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From Myanmar: women's fight against verbal taboo symbolises wider rights battle

In Myanmar there are no vaginas. Linguistically, at least, that part of the female body does not exist in Burmese – a lexical omission that highlights the intense cultural taboos facing women’s rights activists as they battle against the country’s woeful maternal health record and entrenched gender prejudices.

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However, for the majority of people who use the country’s official language, Burmese, the body part is inherently shameful and it is difficult for them to believe any word applying to it – even in another language – could be anything other than vulgar.

The only “polite” term available for women who want or need to refer to that part of their anatomy translates as “woman’s body” – hardly precise.

Does Burmese lack a precise word for "vagina"?

  • I find this extremely unlikely, what would Burmese gynecologists learn in medical school? – March Ho Nov 4 '15 at 22:29
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    Is the claim that Burmese lacks a word/term for "vagina," or that it lacks a polite term? In terms of "precision", euphemisms can start out vague but eventually become more precise/specialized--in Latin, penis originally meant "tail" and vagina meant "sheath," but the meanings evolved over time, leading to their more specific current English meanings. Perhaps the Burmese word translated here as "woman's body" literally or historically means that, but in practice is restricted to mean "vagina." – purposeful porpoise Nov 5 '15 at 0:29
  • So the claim is essentially "There wasn't a word to describe X, so one was invented which has an etymology derived from a term with a meaning other than X."? – Flimzy Nov 5 '15 at 8:42
  • These are interesting points I ought to ask on linguistics.SE, sumelic and Flimzy. – Andrew Grimm Nov 5 '15 at 11:19
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A reporter from Myanmar Times (the newspaper involved in the scandal referred to in the Guardian article) has written another article (again in English) about the scandal:

In it, she agrees with the Guardian claim that the polite word for the vagina translates to "woman's body", and that other regional languages do not possess similar taboos for the word.

Everybody I spoke to confirmed there is not a polite or formal word in Myanmar that directly refers to the vagina. This is not the case, I understand, for a number of ethnic languages in Myanmar, which do have specific words and fewer if any taboos in using them. It is important to remember when considering such issues in ethnically diverse Myanmar that in attempting to work around the sensitivities of one culture you might be ignoring those of another.[...]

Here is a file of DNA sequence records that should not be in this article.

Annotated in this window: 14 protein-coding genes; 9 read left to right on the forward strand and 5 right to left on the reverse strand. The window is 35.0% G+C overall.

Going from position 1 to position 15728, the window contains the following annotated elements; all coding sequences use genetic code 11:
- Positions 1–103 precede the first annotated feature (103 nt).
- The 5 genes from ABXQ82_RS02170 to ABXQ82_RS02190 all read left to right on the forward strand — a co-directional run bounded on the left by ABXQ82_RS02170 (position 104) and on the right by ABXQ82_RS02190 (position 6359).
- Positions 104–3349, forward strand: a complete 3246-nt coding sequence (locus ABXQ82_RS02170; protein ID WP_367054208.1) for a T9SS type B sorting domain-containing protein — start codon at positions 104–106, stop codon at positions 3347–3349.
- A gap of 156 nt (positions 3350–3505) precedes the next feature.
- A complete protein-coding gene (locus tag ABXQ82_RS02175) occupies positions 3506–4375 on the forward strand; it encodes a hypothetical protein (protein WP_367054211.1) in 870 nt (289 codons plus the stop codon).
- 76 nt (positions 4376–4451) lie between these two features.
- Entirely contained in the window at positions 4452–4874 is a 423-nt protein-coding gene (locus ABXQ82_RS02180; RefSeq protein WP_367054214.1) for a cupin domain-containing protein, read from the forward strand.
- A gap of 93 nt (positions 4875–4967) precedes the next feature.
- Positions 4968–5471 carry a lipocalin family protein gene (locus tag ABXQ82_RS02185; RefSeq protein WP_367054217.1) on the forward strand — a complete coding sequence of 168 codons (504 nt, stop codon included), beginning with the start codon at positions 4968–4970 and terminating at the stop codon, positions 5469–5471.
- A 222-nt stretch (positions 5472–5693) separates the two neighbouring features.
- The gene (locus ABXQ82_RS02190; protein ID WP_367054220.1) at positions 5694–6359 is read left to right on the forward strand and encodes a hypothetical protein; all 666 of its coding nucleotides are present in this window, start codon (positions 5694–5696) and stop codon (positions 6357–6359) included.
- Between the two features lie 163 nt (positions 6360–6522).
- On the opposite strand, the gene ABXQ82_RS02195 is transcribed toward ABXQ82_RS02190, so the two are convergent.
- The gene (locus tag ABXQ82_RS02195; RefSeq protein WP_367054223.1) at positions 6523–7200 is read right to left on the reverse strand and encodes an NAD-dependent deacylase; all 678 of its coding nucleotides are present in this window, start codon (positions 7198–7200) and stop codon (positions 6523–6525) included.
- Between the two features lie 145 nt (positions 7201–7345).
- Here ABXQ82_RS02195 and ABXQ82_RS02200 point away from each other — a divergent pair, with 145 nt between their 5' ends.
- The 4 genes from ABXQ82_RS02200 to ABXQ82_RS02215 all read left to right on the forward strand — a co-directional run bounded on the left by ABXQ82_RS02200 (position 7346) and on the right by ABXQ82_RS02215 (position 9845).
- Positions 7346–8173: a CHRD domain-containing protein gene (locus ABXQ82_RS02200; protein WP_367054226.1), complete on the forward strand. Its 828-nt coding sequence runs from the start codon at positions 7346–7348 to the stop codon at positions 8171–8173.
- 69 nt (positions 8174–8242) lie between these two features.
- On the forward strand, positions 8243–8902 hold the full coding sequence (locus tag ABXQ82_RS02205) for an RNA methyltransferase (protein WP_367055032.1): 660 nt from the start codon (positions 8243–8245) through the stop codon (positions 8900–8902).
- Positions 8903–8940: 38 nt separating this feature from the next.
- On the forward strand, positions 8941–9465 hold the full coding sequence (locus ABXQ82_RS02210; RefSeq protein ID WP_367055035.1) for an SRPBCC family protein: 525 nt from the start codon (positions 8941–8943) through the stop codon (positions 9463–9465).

But the closest one gets in Myanmar’s official language is a phrase that translates as “woman’s body”.

Additionally, she claims that the language does contain a (vulgar) word for the vagina, and that technical words for the vagina exist.

Linguistic experts inform me there is in fact an “etymologically basic word” in Myanmar for the vagina, but it is the equivalent of the four-letter English word beginning with “c” that dates back to at least the 13th century. This Myanmar word does not even appear in dictionaries.

[...]

There are also some more technical terms which equate to “inner female genitalia”, “birth canal” and “women’s reproductive organs”. However, from what I’ve been told these are usually only used in “legal settings” and don’t quite have the same precision as vagina.

My linguist friend tells me some dictionaries do include the Sanskrit/Pali word yoni or yawni, and has been that used in a neutral way on health and beauty pages in Myanmar-language publications (as it is also used in English). However, technically yoni refers to the vulva or external genitalia, whereas the vagina is the internal passage.

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    [Laughs quietly to self at the idea that the English word "vagina" has precision.] – Oddthinking Nov 5 '15 at 2:23
  • Additionally, en.wikipedia.org/wiki/Yoni seems to suggest internal genitalia instead of external ones. – March Ho Nov 5 '15 at 2:51
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    Wait, so they have a word for vagina, but we translate it wrong, so we believe that they don't have a word? Many English words are based off of root words, such that you could translate them into some weird abstract sentences, for examples mirror is literally "look at". But that does not mean we do not have a word for "mirror". – Jonathon Nov 5 '15 at 3:10

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